(Last Updated on : 01-01-2019)
Born around 500 CE in the Avanti
region to an astronomer called Adityadasa, Varahamihira is a Hindu
polymath. He was known to be one of the 9
jewels in the court of Yashodharam Vikramaditya
of Malwa, who was famous in central India during the 6th century. Varahamihira belonged from Ujjain
, which during the Gupta Period
(320 to 550 AD), was a flourishing centre of knowledge with several schools of science, culture and art.
Also known as Varaha and Mihira, the brilliance of Varahamihira was even more popular than his other contemporaries such as Aryabhata
, the first of the major mathematician
-astronomers from the classical age of Indian mathematics and astronomers
Works of Varahamihira
Varahamihira made great contributions not only in the field of mathematics; he was also an astrologer and is considered among the greatest Acharyas of modern astrology
. Varahamihiras son Prithuyasas also contributed to Hindu astrology and his book Hora Sora is a famous book on horoscopy. Listed below are some of the important works of Varahamihira.
Also known as the Treatise on the Five Astronomical Canons dated 575 AD that now give us information about older lost Indian texts. The book of Pancha- Siddhantika is one of the main works by Varahamihira. The work is a treatise on mathematical astronomy and it summarises 5 earlier astronomical treatises, namely the Surya
, Romaka, Paulisa, Vasishtha and Paitamaha Siddhantas. It is a compendium of Vedanga Jyotisha as well as Hellenistic astronomy including Greek and Roman elements. The five siddhantas are elaborated below-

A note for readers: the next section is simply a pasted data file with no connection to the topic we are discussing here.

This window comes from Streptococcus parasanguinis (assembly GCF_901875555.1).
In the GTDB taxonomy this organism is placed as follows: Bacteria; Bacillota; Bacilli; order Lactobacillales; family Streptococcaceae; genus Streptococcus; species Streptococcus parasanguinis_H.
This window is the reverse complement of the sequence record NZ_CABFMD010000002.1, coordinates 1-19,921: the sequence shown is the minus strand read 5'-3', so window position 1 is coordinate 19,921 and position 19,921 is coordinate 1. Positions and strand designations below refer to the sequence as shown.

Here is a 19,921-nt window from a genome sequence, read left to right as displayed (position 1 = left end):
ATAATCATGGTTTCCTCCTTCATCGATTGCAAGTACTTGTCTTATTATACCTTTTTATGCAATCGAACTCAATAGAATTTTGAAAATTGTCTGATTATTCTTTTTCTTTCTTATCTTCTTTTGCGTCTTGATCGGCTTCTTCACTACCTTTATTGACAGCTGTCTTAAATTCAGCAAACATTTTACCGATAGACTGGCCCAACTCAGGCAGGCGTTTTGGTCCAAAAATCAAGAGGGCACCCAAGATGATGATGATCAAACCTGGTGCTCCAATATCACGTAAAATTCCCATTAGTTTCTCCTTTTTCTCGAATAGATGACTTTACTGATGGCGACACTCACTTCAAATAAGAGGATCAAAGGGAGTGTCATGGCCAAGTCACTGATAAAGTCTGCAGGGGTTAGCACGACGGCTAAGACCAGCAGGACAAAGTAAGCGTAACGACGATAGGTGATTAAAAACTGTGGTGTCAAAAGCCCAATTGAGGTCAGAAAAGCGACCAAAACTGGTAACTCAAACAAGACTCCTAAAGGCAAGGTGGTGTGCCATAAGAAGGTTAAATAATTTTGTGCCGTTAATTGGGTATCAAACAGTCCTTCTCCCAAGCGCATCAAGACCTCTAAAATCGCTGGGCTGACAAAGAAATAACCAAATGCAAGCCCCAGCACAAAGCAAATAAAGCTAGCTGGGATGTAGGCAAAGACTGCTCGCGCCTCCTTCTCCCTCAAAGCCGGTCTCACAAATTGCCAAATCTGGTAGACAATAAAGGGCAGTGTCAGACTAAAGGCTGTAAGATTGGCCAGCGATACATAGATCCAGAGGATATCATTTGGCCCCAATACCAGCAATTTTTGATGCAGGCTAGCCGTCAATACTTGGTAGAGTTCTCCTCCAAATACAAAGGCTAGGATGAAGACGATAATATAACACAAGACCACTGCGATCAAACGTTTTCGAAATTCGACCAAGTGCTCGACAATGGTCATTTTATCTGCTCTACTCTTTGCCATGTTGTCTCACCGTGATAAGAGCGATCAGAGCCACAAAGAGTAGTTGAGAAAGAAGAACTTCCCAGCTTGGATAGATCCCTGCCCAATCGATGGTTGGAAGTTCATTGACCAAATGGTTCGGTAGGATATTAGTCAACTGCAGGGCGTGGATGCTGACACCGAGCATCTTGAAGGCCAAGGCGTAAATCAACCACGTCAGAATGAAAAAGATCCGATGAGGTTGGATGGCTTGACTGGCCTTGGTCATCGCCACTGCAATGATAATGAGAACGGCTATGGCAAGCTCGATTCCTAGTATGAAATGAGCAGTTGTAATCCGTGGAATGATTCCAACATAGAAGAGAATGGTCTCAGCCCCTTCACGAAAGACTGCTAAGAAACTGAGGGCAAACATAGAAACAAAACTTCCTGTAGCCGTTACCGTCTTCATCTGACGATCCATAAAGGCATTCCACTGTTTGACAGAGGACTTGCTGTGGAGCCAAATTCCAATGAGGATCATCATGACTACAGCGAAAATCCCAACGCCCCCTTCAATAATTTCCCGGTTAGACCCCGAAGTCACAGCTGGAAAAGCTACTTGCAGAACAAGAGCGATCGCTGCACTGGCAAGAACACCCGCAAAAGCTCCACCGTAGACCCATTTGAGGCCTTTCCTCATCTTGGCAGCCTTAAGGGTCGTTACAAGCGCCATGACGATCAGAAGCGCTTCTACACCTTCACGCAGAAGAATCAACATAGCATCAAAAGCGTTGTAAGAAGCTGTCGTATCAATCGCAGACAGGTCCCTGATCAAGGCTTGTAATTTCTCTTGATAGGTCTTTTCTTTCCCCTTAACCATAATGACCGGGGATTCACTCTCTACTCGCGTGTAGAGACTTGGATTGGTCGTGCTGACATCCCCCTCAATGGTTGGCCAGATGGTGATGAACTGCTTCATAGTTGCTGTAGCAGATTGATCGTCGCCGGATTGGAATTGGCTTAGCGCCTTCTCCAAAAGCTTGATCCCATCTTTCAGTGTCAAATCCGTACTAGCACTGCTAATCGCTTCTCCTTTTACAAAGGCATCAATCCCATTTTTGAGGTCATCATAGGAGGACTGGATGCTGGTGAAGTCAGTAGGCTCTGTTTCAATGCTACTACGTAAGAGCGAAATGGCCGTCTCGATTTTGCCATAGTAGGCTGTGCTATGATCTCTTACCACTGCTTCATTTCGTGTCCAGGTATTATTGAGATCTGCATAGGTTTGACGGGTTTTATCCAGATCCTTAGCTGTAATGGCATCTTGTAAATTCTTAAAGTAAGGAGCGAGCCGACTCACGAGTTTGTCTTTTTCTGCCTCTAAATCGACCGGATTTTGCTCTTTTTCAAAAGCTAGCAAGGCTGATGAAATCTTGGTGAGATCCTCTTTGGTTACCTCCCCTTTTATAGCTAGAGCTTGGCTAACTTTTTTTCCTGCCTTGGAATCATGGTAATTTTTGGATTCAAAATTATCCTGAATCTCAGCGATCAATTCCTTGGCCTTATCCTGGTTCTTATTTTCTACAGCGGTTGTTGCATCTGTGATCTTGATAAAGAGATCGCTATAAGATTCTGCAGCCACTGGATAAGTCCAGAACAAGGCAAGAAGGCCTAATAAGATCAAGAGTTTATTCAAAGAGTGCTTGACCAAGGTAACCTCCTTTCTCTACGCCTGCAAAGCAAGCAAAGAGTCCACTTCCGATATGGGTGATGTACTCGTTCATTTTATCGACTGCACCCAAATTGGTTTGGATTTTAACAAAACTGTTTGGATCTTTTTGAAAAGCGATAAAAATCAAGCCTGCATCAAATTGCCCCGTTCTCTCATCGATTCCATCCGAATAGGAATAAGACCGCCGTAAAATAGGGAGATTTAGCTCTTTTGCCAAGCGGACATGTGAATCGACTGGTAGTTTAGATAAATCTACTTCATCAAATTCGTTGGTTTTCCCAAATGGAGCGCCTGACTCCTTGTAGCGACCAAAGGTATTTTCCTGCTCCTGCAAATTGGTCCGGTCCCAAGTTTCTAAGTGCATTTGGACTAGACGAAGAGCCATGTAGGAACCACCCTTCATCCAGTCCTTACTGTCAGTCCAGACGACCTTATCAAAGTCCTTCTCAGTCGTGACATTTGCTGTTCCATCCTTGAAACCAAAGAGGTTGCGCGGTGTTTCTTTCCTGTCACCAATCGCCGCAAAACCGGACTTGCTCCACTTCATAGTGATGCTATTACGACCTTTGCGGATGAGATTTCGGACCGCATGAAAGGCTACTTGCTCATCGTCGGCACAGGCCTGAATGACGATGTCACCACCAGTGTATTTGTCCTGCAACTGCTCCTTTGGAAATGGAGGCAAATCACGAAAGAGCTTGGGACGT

Surya Siddhanta, which is the Siddhantika of the Sun was actually composed by the ancient asura
king Mayasura, who was also known as Mamuni Mayan as stated in the text by Varahamihira.
Vasishtha Siddhanta, which is so called from one of the stars of the Great Bear, was composed by Vishnucandra.
Paulisa Siddhanta was taken from Pulisa which is supposed to be from Alexandria and was composed by Pulisa.
Romaka Siddhanta was the Doctrine of the Romans, which is the subjects of the Roman Empire and was composed by Srishena.
And lastly there is the Patiamaha Siddhanta.
Varahamihira's most notable work, the Brihat- Samhita is an encyclopaedic work, mostly about divination but also includes work on architecture
, planetary motions, eclipses, timekeeping, astrology, seasons, cloud formation, rainfall, agriculture, mathematics, gemology, perfumes and many other topics. The volume expounds on gemstone evaluation criterion found in the Garuda Purana
, and elaborates on the sacred nine Pearls from the same text. It contains 106 chapters and is known as the "great compilation".
Contributions of Varahamihira
Varahamihira contributed in trigonometry and improved the accuracy of the sine tables of Aryabhata. Varahamihira was also among the first mathematicians to discover a version of what is now known as the Pascal's triangle. He used it to calculate the binomial coefficients and records the first known 4*4 magic square. Among Varahamihira's contribution to physics is his statement that reflection is caused by the back-scattering of particles and refraction (which is the change of direction of a light ray as it moves from one medium into another) by the ability of the particles to penetrate inner spaces of the material, much like fluids that move through porous objects.
Varahamihiras compositions give a complete picture of the 6th century India. He continually emphasized the importance of astrology and wrote many theses on omens, great birth which is the Brihaj Jataka and the short birth which is the Laghu Jataka. These two are the well-known works of Varahamihira on the casting of horoscopes.